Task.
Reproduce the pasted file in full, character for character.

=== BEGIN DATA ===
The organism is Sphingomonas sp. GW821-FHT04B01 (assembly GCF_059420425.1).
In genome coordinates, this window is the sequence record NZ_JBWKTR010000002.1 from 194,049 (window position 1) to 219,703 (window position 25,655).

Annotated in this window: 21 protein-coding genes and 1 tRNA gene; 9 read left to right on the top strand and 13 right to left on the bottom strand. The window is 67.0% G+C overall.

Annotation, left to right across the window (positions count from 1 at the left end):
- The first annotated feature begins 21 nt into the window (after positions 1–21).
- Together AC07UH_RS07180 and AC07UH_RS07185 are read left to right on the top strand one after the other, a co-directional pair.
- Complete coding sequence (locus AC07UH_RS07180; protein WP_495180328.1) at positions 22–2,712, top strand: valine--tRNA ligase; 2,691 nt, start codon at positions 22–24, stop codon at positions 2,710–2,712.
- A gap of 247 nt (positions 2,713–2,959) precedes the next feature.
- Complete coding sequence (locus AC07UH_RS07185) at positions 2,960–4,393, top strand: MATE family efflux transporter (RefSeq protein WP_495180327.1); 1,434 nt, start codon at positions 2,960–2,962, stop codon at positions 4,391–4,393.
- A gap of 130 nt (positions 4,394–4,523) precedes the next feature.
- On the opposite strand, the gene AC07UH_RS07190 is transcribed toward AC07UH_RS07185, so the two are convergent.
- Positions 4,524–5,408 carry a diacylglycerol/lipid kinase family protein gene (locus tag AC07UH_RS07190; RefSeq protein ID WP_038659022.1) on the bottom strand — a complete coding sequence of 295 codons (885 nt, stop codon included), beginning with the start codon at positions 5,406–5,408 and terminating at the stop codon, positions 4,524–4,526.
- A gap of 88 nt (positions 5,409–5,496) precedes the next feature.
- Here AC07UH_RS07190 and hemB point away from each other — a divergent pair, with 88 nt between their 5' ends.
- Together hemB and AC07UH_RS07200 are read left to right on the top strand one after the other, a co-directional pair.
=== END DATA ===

The organism is Sphingomonas sp. GW821-FHT04B01 (assembly GCF_059420425.1).
In genome coordinates, this window is the sequence record NZ_JBWKTR010000002.1 from 194,049 (window position 1) to 219,703 (window position 25,655).

Annotated in this window: 21 protein-coding genes and 1 tRNA gene; 9 read left to right on the top strand and 13 right to left on the bottom strand. The window is 67.0% G+C overall.

Annotation, left to right across the window (positions count from 1 at the left end):
- The first annotated feature begins 21 nt into the window (after positions 1–21).
- Together AC07UH_RS07180 and AC07UH_RS07185 are read left to right on the top strand one after the other, a co-directional pair.
- Complete coding sequence (locus AC07UH_RS07180; protein WP_495180328.1) at positions 22–2,712, top strand: valine--tRNA ligase; 2,691 nt, start codon at positions 22–24, stop codon at positions 2,710–2,712.
- A gap of 247 nt (positions 2,713–2,959) precedes the next feature.
- Complete coding sequence (locus AC07UH_RS07185) at positions 2,960–4,393, top strand: MATE family efflux transporter (RefSeq protein WP_495180327.1); 1,434 nt, start codon at positions 2,960–2,962, stop codon at positions 4,391–4,393.
- A gap of 130 nt (positions 4,394–4,523) precedes the next feature.
- On the opposite strand, the gene AC07UH_RS07190 is transcribed toward AC07UH_RS07185, so the two are convergent.
- Positions 4,524–5,408 carry a diacylglycerol/lipid kinase family protein gene (locus tag AC07UH_RS07190; RefSeq protein ID WP_038659022.1) on the bottom strand — a complete coding sequence of 295 codons (885 nt, stop codon included), beginning with the start codon at positions 5,406–5,408 and terminating at the stop codon, positions 4,524–4,526.
- A gap of 88 nt (positions 5,409–5,496) precedes the next feature.
- Here AC07UH_RS07190 and hemB point away from each other — a divergent pair, with 88 nt between their 5' ends.
- Together hemB and AC07UH_RS07200 are read left to right on the top strand one after the other, a co-directional pair.